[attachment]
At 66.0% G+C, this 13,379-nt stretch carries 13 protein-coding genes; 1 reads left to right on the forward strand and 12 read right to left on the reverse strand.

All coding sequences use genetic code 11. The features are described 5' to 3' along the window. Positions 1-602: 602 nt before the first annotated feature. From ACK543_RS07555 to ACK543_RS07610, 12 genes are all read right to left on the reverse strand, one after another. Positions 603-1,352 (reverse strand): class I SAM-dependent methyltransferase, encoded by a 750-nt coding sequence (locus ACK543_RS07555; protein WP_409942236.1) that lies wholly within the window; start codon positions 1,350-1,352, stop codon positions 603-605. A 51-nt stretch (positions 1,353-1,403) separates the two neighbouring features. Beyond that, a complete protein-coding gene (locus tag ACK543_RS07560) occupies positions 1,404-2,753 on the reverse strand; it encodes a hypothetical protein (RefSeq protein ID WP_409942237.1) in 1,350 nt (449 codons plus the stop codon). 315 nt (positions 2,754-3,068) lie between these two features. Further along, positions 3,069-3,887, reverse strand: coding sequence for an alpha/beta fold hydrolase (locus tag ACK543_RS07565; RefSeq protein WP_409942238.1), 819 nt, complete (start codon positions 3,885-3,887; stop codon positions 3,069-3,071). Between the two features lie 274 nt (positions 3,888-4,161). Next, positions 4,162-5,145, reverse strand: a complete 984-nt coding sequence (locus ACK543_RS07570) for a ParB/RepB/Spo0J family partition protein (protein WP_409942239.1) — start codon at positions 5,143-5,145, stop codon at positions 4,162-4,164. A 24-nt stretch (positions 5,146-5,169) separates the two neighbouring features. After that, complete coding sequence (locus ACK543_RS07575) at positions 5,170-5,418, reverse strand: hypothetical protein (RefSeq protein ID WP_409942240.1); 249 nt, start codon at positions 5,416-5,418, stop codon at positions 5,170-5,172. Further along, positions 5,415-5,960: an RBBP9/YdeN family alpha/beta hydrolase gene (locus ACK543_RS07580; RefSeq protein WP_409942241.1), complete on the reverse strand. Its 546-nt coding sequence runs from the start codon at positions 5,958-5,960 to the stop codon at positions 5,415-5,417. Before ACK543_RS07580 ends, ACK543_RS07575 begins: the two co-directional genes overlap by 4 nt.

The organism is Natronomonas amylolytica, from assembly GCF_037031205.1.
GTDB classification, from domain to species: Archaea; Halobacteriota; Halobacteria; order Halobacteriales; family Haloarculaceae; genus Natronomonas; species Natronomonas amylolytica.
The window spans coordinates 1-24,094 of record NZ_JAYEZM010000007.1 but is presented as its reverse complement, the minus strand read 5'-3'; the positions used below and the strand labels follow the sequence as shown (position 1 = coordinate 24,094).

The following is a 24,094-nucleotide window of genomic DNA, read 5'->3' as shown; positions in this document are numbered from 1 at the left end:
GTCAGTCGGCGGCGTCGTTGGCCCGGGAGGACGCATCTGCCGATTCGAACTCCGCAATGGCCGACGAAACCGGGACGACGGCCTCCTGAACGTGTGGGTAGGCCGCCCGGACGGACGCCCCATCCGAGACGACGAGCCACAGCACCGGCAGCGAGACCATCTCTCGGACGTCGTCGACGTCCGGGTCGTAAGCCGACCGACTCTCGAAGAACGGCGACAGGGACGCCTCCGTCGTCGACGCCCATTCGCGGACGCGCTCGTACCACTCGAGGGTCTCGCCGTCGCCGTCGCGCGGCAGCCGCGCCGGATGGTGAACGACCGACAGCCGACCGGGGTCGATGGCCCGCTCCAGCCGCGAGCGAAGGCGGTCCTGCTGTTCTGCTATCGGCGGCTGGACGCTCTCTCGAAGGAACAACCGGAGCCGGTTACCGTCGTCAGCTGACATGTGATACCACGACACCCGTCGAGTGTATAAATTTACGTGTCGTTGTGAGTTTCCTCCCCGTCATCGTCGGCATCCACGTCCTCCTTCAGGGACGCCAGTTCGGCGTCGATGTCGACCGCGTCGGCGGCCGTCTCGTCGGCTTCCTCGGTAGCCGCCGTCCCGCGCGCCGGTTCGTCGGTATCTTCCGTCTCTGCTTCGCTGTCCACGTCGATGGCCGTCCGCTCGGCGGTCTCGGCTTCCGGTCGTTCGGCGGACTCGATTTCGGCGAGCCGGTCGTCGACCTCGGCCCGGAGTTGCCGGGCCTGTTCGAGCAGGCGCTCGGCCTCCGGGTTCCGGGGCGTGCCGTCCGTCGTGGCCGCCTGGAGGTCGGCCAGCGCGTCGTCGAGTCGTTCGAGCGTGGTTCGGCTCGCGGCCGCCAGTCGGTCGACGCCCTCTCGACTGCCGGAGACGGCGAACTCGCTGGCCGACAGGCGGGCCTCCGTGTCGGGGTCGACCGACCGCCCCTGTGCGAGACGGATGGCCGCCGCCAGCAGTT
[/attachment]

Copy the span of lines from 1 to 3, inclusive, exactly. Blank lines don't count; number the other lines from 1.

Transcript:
At 66.0% G+C, this 13,379-nt stretch carries 13 protein-coding genes; 1 reads left to right on the forward strand and 12 read right to left on the reverse strand.

All coding sequences use genetic code 11. The features are described 5' to 3' along the window. Positions 1-602: 602 nt before the first annotated feature. From ACK543_RS07555 to ACK543_RS07610, 12 genes are all read right to left on the reverse strand, one after another. Positions 603-1,352 (reverse strand): class I SAM-dependent methyltransferase, encoded by a 750-nt coding sequence (locus ACK543_RS07555; protein WP_409942236.1) that lies wholly within the window; start codon positions 1,350-1,352, stop codon positions 603-605. A 51-nt stretch (positions 1,353-1,403) separates the two neighbouring features. Beyond that, a complete protein-coding gene (locus tag ACK543_RS07560) occupies positions 1,404-2,753 on the reverse strand; it encodes a hypothetical protein (RefSeq protein ID WP_409942237.1) in 1,350 nt (449 codons plus the stop codon). 315 nt (positions 2,754-3,068) lie between these two features. Further along, positions 3,069-3,887, reverse strand: coding sequence for an alpha/beta fold hydrolase (locus tag ACK543_RS07565; RefSeq protein WP_409942238.1), 819 nt, complete (start codon positions 3,885-3,887; stop codon positions 3,069-3,071). Between the two features lie 274 nt (positions 3,888-4,161). Next, positions 4,162-5,145, reverse strand: a complete 984-nt coding sequence (locus ACK543_RS07570) for a ParB/RepB/Spo0J family partition protein (protein WP_409942239.1) — start codon at positions 5,143-5,145, stop codon at positions 4,162-4,164. A 24-nt stretch (positions 5,146-5,169) separates the two neighbouring features. After that, complete coding sequence (locus ACK543_RS07575) at positions 5,170-5,418, reverse strand: hypothetical protein (RefSeq protein ID WP_409942240.1); 249 nt, start codon at positions 5,416-5,418, stop codon at positions 5,170-5,172. Further along, positions 5,415-5,960: an RBBP9/YdeN family alpha/beta hydrolase gene (locus ACK543_RS07580; RefSeq protein WP_409942241.1), complete on the reverse strand. Its 546-nt coding sequence runs from the start codon at positions 5,958-5,960 to the stop codon at positions 5,415-5,417. Before ACK543_RS07580 ends, ACK543_RS07575 begins: the two co-directional genes overlap by 4 nt.

The organism is Natronomonas amylolytica, from assembly GCF_037031205.1.